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Anomalies Management

The WebLogic collector allows to insert the following types of anomalies in an anomalies profile: WebLogic 6, 7, 8, 9, 10, 10.3, 12


WebLogic 6, 7, 8

EJB cache hit

The cache hit ratio is a ratio of the number of times the bean cache has been accessed to the number of times a bean is looked up and found in the cache.

A cache not properly sized may be the origin of a low cache hit ratio. If some beans are more frequently used than others, size your cache large enough so that they can remain in the cache. To increase the maximum size of your cache, increase the "max-beans-in-cache" parameter in your weblogic-ejb-jar.xml file.
However, if your application doesn’t use some beans more frequently than others, increasing the maximum cache size may not affect the cache hit ratio.

The default anomaly conditions are:

Severity 1: The cache hit ratio is less than 75%
Severity 2: The cache hit ratio is less than 50%
Severity 3: The cache hit ratio is less than 30%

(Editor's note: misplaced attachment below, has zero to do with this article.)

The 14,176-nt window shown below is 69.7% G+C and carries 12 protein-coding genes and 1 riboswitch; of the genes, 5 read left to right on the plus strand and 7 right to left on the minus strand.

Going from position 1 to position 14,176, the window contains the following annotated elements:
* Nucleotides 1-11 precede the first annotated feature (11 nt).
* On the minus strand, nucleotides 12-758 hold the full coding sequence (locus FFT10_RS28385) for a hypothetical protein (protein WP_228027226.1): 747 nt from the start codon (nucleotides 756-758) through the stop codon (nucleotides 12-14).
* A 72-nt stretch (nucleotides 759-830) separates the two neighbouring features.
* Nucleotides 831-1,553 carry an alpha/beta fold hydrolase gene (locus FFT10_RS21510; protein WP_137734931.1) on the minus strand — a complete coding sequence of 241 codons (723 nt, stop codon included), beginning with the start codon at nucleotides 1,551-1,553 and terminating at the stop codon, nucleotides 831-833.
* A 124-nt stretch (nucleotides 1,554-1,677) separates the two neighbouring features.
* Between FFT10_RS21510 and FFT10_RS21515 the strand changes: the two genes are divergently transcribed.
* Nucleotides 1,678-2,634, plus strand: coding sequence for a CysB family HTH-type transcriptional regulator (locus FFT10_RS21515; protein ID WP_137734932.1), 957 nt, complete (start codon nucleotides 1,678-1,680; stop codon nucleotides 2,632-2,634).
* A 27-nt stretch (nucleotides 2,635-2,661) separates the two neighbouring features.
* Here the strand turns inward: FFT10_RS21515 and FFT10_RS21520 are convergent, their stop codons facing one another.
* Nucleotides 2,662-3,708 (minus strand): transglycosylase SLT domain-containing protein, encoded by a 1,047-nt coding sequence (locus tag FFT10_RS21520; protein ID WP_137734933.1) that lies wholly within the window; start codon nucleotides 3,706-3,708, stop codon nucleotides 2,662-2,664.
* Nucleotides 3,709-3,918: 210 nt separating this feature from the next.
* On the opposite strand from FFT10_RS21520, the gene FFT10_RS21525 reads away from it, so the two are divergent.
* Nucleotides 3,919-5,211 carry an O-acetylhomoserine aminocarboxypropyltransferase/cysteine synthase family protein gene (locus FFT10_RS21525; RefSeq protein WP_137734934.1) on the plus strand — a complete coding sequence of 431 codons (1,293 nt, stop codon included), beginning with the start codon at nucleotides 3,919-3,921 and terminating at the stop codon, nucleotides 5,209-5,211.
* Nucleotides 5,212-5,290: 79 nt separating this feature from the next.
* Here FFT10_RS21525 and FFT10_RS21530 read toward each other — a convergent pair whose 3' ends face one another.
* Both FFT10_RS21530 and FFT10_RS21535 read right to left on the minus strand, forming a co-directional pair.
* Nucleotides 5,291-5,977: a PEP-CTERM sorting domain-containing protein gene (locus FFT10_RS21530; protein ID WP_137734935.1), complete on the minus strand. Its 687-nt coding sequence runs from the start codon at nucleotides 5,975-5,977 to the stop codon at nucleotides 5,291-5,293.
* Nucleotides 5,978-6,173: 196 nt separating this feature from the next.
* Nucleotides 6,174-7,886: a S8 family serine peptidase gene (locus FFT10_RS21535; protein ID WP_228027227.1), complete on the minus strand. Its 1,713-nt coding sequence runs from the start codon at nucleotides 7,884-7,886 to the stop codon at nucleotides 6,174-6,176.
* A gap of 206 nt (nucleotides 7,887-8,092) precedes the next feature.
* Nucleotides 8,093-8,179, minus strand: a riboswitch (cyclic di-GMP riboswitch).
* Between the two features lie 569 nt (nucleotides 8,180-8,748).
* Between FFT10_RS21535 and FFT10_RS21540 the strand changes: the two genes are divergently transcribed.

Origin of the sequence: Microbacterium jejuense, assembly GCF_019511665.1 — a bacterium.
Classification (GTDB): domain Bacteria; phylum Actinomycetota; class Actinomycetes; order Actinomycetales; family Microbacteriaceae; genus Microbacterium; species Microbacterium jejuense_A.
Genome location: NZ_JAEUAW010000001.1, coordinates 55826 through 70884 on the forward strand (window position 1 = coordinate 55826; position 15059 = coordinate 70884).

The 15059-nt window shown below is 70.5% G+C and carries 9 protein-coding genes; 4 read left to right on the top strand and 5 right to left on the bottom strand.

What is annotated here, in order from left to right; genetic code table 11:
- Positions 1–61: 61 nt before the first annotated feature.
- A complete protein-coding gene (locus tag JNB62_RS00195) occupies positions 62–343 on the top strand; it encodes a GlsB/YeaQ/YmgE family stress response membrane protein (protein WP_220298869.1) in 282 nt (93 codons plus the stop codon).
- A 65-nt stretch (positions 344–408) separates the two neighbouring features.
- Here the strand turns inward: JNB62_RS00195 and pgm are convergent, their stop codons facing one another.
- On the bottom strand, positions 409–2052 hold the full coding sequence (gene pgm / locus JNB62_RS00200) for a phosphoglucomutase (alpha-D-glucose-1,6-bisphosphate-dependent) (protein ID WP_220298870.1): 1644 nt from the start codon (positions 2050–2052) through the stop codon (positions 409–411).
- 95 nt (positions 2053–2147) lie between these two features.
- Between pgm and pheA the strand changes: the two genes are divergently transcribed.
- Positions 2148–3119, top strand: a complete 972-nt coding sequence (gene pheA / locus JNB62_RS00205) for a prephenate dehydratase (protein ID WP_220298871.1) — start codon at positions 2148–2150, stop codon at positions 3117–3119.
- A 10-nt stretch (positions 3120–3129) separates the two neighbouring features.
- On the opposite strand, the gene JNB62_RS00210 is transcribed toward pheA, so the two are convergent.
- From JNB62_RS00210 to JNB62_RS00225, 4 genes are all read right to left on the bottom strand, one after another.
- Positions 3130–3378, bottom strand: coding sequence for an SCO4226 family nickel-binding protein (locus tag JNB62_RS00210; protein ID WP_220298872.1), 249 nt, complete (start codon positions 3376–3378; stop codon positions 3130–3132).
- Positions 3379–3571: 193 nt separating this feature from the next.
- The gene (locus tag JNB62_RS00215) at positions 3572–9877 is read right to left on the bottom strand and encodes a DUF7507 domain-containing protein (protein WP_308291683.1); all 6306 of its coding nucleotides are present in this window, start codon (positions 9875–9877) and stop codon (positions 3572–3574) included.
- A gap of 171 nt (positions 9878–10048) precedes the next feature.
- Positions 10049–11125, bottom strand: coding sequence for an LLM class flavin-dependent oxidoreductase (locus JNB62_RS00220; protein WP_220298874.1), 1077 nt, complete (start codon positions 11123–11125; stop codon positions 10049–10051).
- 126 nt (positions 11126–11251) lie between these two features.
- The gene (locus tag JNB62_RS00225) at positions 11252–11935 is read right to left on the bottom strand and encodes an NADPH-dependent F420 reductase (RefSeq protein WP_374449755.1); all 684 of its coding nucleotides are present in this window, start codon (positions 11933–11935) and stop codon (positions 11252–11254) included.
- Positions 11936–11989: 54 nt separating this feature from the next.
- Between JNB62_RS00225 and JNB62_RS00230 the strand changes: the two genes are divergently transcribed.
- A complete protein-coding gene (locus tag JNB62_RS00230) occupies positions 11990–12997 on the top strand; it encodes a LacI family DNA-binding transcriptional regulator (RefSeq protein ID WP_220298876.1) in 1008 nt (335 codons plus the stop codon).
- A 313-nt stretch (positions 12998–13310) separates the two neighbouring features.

EJB transaction timeout

Percentage of transactions which timed out in the module. This is based on the ratio of the number of timed out transactions to the number of completed transactions.

A wrong transaction timeout value could cause a high transaction timeout ratio.
If the transaction timeout value is set too low, transactions could time out before the thread is able to complete the necessary work. Increase the transaction timeout value to reduce the number of transaction timeouts.
If the transaction timeout value is set too high, it can cause threads to wait a long time for a resource before timing out. Request time might increase because a request will wait longer before timing out.